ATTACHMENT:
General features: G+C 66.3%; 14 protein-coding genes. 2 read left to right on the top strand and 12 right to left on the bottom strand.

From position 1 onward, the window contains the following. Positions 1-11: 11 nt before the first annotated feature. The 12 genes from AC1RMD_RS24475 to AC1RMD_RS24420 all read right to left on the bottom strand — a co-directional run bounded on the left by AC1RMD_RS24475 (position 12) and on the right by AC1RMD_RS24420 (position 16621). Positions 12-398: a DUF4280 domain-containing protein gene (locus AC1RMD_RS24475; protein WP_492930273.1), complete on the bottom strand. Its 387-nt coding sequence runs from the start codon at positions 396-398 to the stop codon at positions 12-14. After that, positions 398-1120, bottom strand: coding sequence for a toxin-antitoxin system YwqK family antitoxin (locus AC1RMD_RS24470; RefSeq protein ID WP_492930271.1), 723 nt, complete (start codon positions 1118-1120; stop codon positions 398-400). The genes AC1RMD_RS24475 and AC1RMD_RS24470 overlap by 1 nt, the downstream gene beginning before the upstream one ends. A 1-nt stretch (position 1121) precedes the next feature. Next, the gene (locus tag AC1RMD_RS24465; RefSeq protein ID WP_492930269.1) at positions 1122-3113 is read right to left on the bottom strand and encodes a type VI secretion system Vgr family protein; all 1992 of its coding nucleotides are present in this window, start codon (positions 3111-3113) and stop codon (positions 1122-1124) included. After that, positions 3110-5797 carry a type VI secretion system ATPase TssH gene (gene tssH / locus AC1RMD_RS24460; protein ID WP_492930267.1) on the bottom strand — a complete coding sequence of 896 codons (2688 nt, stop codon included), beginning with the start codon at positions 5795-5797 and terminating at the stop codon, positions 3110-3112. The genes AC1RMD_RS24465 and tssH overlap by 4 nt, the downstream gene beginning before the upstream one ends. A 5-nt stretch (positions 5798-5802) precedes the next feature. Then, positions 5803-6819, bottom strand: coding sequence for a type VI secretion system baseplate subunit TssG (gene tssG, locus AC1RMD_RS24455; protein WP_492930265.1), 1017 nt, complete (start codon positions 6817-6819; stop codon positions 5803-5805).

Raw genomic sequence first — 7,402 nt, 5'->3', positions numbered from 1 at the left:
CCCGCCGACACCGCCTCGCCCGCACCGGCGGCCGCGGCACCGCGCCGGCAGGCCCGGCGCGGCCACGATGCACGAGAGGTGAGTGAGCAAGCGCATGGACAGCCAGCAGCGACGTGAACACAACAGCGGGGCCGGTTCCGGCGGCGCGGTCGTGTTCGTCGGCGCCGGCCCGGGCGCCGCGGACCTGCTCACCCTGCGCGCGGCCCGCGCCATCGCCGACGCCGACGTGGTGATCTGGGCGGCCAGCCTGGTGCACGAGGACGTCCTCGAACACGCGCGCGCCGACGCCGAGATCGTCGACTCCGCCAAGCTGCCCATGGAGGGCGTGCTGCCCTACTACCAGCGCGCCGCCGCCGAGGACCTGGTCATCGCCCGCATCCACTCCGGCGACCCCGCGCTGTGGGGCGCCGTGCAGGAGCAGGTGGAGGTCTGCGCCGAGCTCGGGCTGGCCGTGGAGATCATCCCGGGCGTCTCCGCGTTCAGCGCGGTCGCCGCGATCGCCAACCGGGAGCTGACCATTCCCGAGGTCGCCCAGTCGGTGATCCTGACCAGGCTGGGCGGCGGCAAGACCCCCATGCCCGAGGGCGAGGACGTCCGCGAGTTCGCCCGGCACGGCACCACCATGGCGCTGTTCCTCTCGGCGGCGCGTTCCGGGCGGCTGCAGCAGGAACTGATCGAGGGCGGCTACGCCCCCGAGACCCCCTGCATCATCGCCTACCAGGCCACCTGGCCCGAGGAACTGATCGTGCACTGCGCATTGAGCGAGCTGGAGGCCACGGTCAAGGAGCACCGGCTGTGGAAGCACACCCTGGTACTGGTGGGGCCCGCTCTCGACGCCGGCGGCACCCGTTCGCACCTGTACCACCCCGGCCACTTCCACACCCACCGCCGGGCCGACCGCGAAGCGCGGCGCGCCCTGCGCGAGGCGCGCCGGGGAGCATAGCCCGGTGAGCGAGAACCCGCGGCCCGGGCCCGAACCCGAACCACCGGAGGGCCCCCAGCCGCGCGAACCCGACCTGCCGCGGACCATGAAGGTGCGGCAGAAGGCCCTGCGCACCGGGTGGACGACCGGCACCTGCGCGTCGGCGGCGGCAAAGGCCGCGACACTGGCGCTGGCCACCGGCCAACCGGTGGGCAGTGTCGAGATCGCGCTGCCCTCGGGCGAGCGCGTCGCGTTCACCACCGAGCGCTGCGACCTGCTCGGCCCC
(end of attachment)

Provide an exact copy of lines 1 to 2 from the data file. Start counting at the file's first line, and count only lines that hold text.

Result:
General features: G+C 66.3%; 14 protein-coding genes. 2 read left to right on the top strand and 12 right to left on the bottom strand.

From position 1 onward, the window contains the following. Positions 1-11: 11 nt before the first annotated feature. The 12 genes from AC1RMD_RS24475 to AC1RMD_RS24420 all read right to left on the bottom strand — a co-directional run bounded on the left by AC1RMD_RS24475 (position 12) and on the right by AC1RMD_RS24420 (position 16621). Positions 12-398: a DUF4280 domain-containing protein gene (locus AC1RMD_RS24475; protein WP_492930273.1), complete on the bottom strand. Its 387-nt coding sequence runs from the start codon at positions 396-398 to the stop codon at positions 12-14. After that, positions 398-1120, bottom strand: coding sequence for a toxin-antitoxin system YwqK family antitoxin (locus AC1RMD_RS24470; RefSeq protein ID WP_492930271.1), 723 nt, complete (start codon positions 1118-1120; stop codon positions 398-400). The genes AC1RMD_RS24475 and AC1RMD_RS24470 overlap by 1 nt, the downstream gene beginning before the upstream one ends. A 1-nt stretch (position 1121) precedes the next feature. Next, the gene (locus tag AC1RMD_RS24465; RefSeq protein ID WP_492930269.1) at positions 1122-3113 is read right to left on the bottom strand and encodes a type VI secretion system Vgr family protein; all 1992 of its coding nucleotides are present in this window, start codon (positions 3111-3113) and stop codon (positions 1122-1124) included. After that, positions 3110-5797 carry a type VI secretion system ATPase TssH gene (gene tssH / locus AC1RMD_RS24460; protein ID WP_492930267.1) on the bottom strand — a complete coding sequence of 896 codons (2688 nt, stop codon included), beginning with the start codon at positions 5795-5797 and terminating at the stop codon, positions 3110-3112. The genes AC1RMD_RS24465 and tssH overlap by 4 nt, the downstream gene beginning before the upstream one ends. A 5-nt stretch (positions 5798-5802) precedes the next feature. Then, positions 5803-6819, bottom strand: coding sequence for a type VI secretion system baseplate subunit TssG (gene tssG, locus AC1RMD_RS24455; protein WP_492930265.1), 1017 nt, complete (start codon positions 6817-6819; stop codon positions 5803-5805).